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For Ailing Twins' Parents, Hope Vies With Anguish

They fight daily against exhaustion, doubt as boys wait for new hearts.

January 22, 2006|Kurt Streeter | Times Staff Writer

She steered with one knee, reached into the back seat and stroked the tears from her little boy's cheek. Drivers honked and shouted behind their rolled-up windows. One gave her the single-finger salute. She hardly noticed. She had something more important to worry about: saving her babies.

"Please, Nate," she begged. "Hey, baby. Hey, baby Nate. Please don't cry. Just hold on. Please, baby. Nate, please."

It was a bright morning in November. Nicole Draper was late for a doctor's appointment, again; winding through dense traffic, again; trying to do everything at once, again. She drove with her left hand and used her right to answer her cellphone. It was her husband. He was at home, sick from the never-ending worry.

"Honey," she asked him, "how are you feeling?"

Baby Nate bellowed from the back seat. His chest heaved.

She dropped the phone, reached around, held a pacifier in his mouth and maneuvered the minivan down Sunset Boulevard.

Nicole hated it when Nate cried like this. She looked at me. I stared helplessly from the passenger seat.

"I've got to calm him down," she said.

Nate spat the pacifier into his car seat and wailed louder.

"This is not a good sign," she said. "Him crying like this. Not good at all."

Finally, she pulled into the parking lot at the UCLA Medical Center. No, it wasn't good, and Nicole knew it.

The month before, Nicole, 32, and her husband, Mike , 33, had stood alongside a brace of doctors at a news conference.

It was about the Drapers' identical twins. Nick and Nate were 3 months old then. They would die, the doctors said, if they did not get new hearts. If they didn't die any sooner, they would probably die when they learned to walk. Their hearts were so frail that walking would be too much.

Still, there was good news that day. Nate had been doing well enough to leave the hospital. This would be his first full day with his parents, two sisters and another brother. Two of the older kids were also twins.

Nate could stay with them, in a one-bedroom apartment at Ronald McDonald House, an hour's drive east of the hospital, where families with sick children lived.

As long as he didn't grow weaker.

After the news conference, I walked with the Drapers down a hospital hallway to Nick's room. Mike picked up his little son. He spoke of how hard it was to hold everything together, how he probably couldn't if it weren't for Nicole. She held Nate. She spoke of how having him at home would make everything seem almost normal.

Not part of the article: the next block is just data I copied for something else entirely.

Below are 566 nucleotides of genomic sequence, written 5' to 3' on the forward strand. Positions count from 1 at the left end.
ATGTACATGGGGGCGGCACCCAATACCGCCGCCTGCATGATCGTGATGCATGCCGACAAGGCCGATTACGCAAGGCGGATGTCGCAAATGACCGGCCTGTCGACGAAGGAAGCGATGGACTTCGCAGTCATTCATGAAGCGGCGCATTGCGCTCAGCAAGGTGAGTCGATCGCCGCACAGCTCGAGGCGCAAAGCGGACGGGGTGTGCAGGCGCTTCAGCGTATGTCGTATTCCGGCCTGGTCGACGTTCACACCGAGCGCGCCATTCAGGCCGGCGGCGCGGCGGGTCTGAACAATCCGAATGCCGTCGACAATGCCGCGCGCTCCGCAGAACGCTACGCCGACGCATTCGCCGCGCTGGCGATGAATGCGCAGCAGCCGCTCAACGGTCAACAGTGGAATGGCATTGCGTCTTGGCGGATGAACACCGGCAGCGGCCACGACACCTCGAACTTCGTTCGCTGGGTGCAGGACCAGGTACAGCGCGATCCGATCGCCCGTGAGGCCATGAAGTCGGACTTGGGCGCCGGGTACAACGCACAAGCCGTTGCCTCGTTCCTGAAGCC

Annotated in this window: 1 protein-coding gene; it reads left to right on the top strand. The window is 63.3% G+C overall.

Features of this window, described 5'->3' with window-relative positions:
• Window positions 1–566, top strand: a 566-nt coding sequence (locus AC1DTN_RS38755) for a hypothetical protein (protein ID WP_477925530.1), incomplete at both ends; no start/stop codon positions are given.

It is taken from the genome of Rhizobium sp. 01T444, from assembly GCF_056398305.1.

Would new hearts ever come?

That meant two other children would have to die.

Babies. Maybe toddlers.

Adult hearts, even teenage hearts, would be too big. And that meant somewhere, probably in the lobby of a hospital emergency room, a counselor would have to ask a grieving family a jolting question: May we take your child's heart for a transplant?

The Drapers needed the answer to be yes. Twice.

If new hearts did come, then what? The transplant surgery might be too much. It kills some children. Others survive, get well and live until their bodies reject the hearts. About half live for 10 years. Then they go back onto a transplant list and wait for another heart. Or they die.

Mike said his family lived under a cloud of fear. "We have to do everything in our power to push that fear away," he said. "Sometimes I don't know how we do that." He paused. "I don't know how. Every single day...."

An Anxious Visit

And now we were taking Nate back to the hospital. He had been home at the apartment for 30 days. Would the doctors readmit him? His crying sounded serious. Nicole carried him, car seat and all, from the parking lot into the medical center, then to the third floor, where 52 of the sickest children in Los Angeles live.

The doctors weren't ready to see Nate yet. So Nicole took him to check on brother Nick. She stood over Nick's bed. Her frame cast a shadow on the wall. Nick was covered with blankets. Wires and tubes trailed from his right arm and right leg. The wires went to a monitor that tracked his pulse. The tubes went to clear bags of liquid drugs that kept him alive.

She took Nate from his car seat and laid him on the bed next to Nick. Neither baby cried. Slowly, she lifted Nick's shirt. She looked at him. She felt his warm skin. With her thumb, she gently massaged his chest, just over his heart.

"It's good when I can have them together," she said, without taking her eyes off them. "Because every time I leave and take Nate home I am separating them. I feel like I am betraying them every time I take them apart."

She and Nate, back in his car seat, went with Nick to the hospital basement for an echocardiogram, a high-powered examination of his heart. She heard it fill the room -- swish, swish, swish. On a black and white screen, she watched his heart labor. She saw Nick's eyes open.

"The left side pumping chamber is four to five times bigger than it should be," a doctor said. "He's not getting much blood to the heart. But it looks the same as it has recently. We are happy for that."

Nicole stood silently.

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